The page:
Way back at the dawn of creation, before The Shirt, before The Pond, before The Heaving Bosom Of Emotional Confusion — so, around about 1993 or so — I dressed up as Jane Austen for a “be a famous person” thing at school. Back then my lines would still get a little blurred between which part of the About My Famous Person speech, written out in my barely legible mechanical pencil fist-smashy handwriting on neon note cards, was really about Jane herself, and which was about Elizabeth Bennet. The two iconic women blurred in my head.
One was fiction, the other a hazy hagiographic ghost of a woman long dead whose image I recreated with my mom’s old Dutch Pantry waitress dress and a weird little red belt recycled from an old school photo shoot. But they were the women whose names and images first came to mind when I heard those three words, the ones that meant the big blue book with the golden edges was coming out. Pride and Prejudice. Ah yes. A book about sisters, mothers, best friends. And there was that guy in there who was kind of annoying but turned out to be okay in the end. What was his name?
But then something happened. I became a teenager. And all of a sudden, at about that time, Pride and Prejudice went all teenager on me too. This book about sisters and being tough women and making decisions about how you’re gonna act when stuff gets serious somehow turned into a bodice ripping TV booby romance!?
It’s been over twenty years now that we’ve discussed this book about women, by a woman, featuring a cast of women, almost exclusively in terms of “Mr. Darcy.” Darcy this, Darcy that. Darcy and a fried egg on top and Spam.
But it’s not about Mr. Darcy. It never was. Just stop it.
It’s about Elizabeth Bennet.
Elizabeth is the heroine of the novel. Her choices are what save Lydia and Jane, not Darcy’s. It’s her pride and her prejudice that must be overcome for the “happy ending” to occur, and that happy ending is not her marriage to Mr. Darcy, no matter how dreamy he is. (And for the record, no, I would not kick him out of bed.) (Duh.)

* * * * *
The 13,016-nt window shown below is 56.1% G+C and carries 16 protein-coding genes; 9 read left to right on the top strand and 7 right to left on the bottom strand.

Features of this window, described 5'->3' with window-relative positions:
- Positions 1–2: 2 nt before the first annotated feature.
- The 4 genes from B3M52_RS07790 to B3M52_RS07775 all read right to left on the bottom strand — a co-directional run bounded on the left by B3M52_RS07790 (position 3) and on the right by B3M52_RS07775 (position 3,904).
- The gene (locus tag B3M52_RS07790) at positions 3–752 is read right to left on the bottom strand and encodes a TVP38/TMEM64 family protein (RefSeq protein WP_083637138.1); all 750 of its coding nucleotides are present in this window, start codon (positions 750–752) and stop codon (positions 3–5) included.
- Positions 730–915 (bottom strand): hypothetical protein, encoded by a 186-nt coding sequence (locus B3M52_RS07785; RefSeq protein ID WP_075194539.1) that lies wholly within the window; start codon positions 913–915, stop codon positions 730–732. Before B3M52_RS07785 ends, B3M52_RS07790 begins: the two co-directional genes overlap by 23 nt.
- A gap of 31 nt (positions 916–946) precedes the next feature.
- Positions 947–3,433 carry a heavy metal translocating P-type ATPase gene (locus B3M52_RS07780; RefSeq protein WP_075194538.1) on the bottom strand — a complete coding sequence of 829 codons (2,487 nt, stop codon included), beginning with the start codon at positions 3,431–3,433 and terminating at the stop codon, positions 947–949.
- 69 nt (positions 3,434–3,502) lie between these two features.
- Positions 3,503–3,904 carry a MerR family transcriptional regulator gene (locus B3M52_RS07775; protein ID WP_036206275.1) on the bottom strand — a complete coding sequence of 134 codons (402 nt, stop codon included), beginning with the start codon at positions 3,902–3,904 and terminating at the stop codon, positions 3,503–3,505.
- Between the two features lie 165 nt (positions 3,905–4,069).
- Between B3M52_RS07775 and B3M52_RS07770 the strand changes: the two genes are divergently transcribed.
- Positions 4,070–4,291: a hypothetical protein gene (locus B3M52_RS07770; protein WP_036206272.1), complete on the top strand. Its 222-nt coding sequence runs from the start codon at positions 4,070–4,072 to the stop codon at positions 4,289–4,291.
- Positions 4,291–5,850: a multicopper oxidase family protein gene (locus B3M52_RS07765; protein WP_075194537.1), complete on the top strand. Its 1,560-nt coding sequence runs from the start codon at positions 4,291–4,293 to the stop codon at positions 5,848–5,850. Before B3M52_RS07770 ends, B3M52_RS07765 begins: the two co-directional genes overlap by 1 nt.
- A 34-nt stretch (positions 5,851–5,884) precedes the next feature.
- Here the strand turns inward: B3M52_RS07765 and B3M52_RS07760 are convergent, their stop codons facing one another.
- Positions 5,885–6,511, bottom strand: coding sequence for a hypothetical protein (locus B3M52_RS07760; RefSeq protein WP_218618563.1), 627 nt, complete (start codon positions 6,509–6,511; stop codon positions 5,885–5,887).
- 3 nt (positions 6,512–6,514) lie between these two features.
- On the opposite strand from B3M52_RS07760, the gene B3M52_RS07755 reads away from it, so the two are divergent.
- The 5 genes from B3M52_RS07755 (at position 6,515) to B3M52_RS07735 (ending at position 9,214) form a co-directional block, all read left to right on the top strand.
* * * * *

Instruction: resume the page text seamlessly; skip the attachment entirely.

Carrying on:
And I know a few of you are sitting there reading this like
(btw I stole your gif, whoever made this. Thank you)
But Elizabeth’s choice to return to Pemberley with an open mind is what saves her sisters. Darcy could never rescue Lydia, and eventually restore Jane and Bingley, if Elizabeth never chooses to pay him the compliment of believing what he says in his letter about Wickham.
Elizabeth, like Austen’s other heroines, has to come to grips with her own shortcomings before she can reap the rewards of financial and matrimonial stability. For her, bonus, that stability also happens to include “a large, handsome stone building, standing well on rising ground, and backed by a ridge of high woody hills” in which “natural beauty [has] been so little counteracted by an awkward taste.” (Also probably ponies and stuff.)
But I mean, seriously, she could have been like “screw your letter, you just called my mom AND dad horrible names, insulted the honor of my sisters, and I hate you. I’m not reading your stupid letter.”
Or she could have read the letter and decided that he was full of crap. But she didn’t. She swallowed her PRIDE! (title!) and got past her (guess what) PREJUDICE for Mr. Wickham and against Mr. Darcy —
[Because remember? Back in Chapter 16 when Wickham was all “oooh but how do you feel about him?” and Elizabeth was like “idk he kinda seems like a jerk” and Wickham was like O_O :
“I cannot pretend to be sorry,” said Wickham, after a short interruption, “that he or that any man should not be estimated beyond their deserts; but with him I believe it does not often happen. The world is blinded by his fortune and consequence, or frightened by his high and imposing manners, and sees him only as he chuses to be seen.”
“I should take him, even on my slight acquaintance, to be an ill-tempered man.” Wickham only shook his head.]